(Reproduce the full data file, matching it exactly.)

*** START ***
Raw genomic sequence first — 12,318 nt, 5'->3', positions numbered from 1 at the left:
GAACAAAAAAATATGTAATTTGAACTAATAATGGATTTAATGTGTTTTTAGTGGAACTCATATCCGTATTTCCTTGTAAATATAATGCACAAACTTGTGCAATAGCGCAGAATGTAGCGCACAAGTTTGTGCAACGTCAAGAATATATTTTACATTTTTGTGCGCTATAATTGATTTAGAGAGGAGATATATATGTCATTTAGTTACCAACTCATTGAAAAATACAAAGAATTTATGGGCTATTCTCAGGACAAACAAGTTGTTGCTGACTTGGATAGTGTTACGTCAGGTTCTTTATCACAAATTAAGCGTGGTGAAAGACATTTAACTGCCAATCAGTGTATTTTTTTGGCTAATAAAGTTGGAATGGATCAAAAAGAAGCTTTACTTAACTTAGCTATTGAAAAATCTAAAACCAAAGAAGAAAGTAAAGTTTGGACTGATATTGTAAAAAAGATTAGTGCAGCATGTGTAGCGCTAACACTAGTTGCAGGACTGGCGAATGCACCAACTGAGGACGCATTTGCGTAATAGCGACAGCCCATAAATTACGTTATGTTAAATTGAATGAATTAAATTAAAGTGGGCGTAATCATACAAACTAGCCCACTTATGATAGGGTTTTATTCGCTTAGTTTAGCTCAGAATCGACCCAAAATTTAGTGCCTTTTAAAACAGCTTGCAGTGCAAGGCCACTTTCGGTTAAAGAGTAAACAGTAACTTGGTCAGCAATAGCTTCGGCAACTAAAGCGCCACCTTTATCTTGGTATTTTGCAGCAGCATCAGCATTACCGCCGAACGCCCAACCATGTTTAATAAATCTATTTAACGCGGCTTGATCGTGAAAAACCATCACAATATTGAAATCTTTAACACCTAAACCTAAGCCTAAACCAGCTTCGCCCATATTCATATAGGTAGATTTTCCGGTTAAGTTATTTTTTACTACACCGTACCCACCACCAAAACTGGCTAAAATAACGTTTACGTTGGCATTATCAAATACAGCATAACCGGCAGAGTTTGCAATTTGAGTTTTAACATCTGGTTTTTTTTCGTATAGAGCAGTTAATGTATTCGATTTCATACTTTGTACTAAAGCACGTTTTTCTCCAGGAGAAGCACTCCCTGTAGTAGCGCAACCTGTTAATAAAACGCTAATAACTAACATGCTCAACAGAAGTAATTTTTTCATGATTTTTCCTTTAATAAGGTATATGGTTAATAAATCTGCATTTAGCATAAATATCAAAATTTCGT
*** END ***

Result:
Raw genomic sequence first — 12,318 nt, 5'->3', positions numbered from 1 at the left:
GAACAAAAAAATATGTAATTTGAACTAATAATGGATTTAATGTGTTTTTAGTGGAACTCATATCCGTATTTCCTTGTAAATATAATGCACAAACTTGTGCAATAGCGCAGAATGTAGCGCACAAGTTTGTGCAACGTCAAGAATATATTTTACATTTTTGTGCGCTATAATTGATTTAGAGAGGAGATATATATGTCATTTAGTTACCAACTCATTGAAAAATACAAAGAATTTATGGGCTATTCTCAGGACAAACAAGTTGTTGCTGACTTGGATAGTGTTACGTCAGGTTCTTTATCACAAATTAAGCGTGGTGAAAGACATTTAACTGCCAATCAGTGTATTTTTTTGGCTAATAAAGTTGGAATGGATCAAAAAGAAGCTTTACTTAACTTAGCTATTGAAAAATCTAAAACCAAAGAAGAAAGTAAAGTTTGGACTGATATTGTAAAAAAGATTAGTGCAGCATGTGTAGCGCTAACACTAGTTGCAGGACTGGCGAATGCACCAACTGAGGACGCATTTGCGTAATAGCGACAGCCCATAAATTACGTTATGTTAAATTGAATGAATTAAATTAAAGTGGGCGTAATCATACAAACTAGCCCACTTATGATAGGGTTTTATTCGCTTAGTTTAGCTCAGAATCGACCCAAAATTTAGTGCCTTTTAAAACAGCTTGCAGTGCAAGGCCACTTTCGGTTAAAGAGTAAACAGTAACTTGGTCAGCAATAGCTTCGGCAACTAAAGCGCCACCTTTATCTTGGTATTTTGCAGCAGCATCAGCATTACCGCCGAACGCCCAACCATGTTTAATAAATCTATTTAACGCGGCTTGATCGTGAAAAACCATCACAATATTGAAATCTTTAACACCTAAACCTAAGCCTAAACCAGCTTCGCCCATATTCATATAGGTAGATTTTCCGGTTAAGTTATTTTTTACTACACCGTACCCACCACCAAAACTGGCTAAAATAACGTTTACGTTGGCATTATCAAATACAGCATAACCGGCAGAGTTTGCAATTTGAGTTTTAACATCTGGTTTTTTTTCGTATAGAGCAGTTAATGTATTCGATTTCATACTTTGTACTAAAGCACGTTTTTCTCCAGGAGAAGCACTCCCTGTAGTAGCGCAACCTGTTAATAAAACGCTAATAACTAACATGCTCAACAGAAGTAATTTTTTCATGATTTTTCCTTTAATAAGGTATATGGTTAATAAATCTGCATTTAGCATAAATATCAAAATTTCGT